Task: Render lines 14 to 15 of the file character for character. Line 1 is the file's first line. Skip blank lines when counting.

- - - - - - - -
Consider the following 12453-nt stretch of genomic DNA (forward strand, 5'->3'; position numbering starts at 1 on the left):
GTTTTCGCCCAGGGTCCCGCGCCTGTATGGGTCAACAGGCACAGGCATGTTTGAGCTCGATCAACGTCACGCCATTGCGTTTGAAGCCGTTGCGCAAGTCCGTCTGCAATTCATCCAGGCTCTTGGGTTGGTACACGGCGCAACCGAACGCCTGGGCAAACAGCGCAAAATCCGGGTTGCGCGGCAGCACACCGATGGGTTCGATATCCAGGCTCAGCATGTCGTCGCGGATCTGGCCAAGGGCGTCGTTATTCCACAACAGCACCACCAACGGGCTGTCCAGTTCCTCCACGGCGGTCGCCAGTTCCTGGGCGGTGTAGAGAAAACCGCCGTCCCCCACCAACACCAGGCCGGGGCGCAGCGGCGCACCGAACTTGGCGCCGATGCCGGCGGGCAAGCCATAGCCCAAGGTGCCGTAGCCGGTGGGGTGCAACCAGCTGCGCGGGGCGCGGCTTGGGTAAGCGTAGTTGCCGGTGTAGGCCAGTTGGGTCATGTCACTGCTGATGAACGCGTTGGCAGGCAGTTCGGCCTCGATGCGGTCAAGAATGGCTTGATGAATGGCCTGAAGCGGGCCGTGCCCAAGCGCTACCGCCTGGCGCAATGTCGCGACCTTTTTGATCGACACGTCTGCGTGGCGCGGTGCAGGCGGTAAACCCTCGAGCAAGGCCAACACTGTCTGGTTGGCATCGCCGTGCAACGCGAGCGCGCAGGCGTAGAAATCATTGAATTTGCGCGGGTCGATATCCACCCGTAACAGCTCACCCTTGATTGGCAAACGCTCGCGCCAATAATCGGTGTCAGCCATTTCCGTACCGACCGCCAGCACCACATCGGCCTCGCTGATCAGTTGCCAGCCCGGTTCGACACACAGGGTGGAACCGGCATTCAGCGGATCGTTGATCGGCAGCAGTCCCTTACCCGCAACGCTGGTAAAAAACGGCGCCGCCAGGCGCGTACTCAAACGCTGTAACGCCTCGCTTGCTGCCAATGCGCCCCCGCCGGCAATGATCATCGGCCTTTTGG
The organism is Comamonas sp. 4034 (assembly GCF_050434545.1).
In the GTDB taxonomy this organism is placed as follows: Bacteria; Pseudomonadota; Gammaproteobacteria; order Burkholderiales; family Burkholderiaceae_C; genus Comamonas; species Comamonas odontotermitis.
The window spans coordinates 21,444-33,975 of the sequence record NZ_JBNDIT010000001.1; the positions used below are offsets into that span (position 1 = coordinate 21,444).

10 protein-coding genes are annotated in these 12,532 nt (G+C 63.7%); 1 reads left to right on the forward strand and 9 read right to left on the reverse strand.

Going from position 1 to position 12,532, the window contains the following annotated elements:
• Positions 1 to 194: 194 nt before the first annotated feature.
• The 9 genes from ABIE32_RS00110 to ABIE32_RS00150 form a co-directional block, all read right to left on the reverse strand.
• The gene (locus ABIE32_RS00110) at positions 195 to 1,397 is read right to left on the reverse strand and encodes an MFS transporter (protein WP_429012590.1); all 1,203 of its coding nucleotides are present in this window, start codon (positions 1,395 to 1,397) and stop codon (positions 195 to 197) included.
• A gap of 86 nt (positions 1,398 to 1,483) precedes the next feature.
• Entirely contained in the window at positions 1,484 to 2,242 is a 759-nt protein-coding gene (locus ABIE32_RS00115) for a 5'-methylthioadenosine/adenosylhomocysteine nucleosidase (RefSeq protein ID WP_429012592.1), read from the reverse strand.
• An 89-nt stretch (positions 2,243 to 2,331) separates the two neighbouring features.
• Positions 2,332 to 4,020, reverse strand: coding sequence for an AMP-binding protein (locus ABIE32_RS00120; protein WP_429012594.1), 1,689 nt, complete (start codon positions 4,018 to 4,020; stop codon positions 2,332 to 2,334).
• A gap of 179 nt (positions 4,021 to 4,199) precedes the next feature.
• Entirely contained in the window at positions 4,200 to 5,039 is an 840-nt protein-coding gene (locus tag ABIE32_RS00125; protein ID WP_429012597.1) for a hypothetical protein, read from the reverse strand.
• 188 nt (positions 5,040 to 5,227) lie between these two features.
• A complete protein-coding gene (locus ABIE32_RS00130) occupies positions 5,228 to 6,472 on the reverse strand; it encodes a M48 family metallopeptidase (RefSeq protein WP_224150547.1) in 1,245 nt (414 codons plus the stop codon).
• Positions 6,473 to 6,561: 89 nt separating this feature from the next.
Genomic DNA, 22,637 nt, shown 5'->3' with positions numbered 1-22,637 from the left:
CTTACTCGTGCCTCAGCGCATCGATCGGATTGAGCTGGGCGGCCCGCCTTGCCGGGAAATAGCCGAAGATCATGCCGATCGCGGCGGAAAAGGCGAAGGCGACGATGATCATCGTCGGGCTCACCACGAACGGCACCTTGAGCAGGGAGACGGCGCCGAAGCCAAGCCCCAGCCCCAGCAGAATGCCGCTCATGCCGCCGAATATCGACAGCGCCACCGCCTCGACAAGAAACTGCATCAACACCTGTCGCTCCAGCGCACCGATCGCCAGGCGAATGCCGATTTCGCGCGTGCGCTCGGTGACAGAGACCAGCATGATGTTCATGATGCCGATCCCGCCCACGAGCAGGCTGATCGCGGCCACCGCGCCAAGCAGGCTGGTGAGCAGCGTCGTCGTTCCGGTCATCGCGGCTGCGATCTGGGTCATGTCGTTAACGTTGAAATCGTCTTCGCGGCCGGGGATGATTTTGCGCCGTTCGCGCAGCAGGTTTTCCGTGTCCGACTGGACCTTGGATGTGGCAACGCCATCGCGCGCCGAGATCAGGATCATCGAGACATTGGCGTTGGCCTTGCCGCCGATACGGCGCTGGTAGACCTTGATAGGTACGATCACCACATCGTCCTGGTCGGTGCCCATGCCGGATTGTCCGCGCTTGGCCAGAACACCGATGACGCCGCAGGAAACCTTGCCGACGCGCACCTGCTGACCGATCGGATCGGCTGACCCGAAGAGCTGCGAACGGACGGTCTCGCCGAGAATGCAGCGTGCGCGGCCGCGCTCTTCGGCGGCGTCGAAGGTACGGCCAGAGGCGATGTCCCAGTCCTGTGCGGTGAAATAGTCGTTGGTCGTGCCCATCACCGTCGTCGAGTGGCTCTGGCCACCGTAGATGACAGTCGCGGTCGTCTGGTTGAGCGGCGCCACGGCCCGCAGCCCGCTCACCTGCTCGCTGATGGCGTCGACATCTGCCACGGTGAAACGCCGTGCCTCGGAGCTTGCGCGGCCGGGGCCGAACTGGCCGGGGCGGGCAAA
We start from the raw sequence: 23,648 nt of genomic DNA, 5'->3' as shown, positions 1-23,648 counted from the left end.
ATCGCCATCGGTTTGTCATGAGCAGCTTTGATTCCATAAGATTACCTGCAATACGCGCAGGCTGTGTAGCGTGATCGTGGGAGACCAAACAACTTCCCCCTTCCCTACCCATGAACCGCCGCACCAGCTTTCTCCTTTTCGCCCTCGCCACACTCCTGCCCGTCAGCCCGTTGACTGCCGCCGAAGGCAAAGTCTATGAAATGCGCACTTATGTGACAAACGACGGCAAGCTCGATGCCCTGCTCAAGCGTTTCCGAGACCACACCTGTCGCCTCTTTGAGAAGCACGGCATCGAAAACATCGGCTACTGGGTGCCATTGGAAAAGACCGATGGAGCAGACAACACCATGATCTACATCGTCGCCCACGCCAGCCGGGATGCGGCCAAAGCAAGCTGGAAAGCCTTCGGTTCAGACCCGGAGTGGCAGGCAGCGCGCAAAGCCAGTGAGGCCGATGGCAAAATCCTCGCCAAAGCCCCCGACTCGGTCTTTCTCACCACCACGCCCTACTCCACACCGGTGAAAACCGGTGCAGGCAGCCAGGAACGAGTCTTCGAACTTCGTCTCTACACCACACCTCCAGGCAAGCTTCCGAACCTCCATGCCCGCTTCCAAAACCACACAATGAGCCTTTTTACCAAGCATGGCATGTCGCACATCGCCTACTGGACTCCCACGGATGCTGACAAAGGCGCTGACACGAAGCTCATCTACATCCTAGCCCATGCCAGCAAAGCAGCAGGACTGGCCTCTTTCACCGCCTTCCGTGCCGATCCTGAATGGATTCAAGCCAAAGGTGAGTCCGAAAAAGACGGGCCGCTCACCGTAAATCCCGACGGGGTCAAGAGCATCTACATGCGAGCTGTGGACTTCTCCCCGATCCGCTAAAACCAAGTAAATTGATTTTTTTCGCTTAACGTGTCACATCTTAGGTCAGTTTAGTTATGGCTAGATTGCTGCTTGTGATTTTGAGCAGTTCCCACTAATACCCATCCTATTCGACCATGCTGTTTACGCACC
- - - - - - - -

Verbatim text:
• Positions 2,332 to 4,020, reverse strand: coding sequence for an AMP-binding protein (locus ABIE32_RS00120; protein WP_429012594.1), 1,689 nt, complete (start codon positions 4,018 to 4,020; stop codon positions 2,332 to 2,334).
• A gap of 179 nt (positions 4,021 to 4,199) precedes the next feature.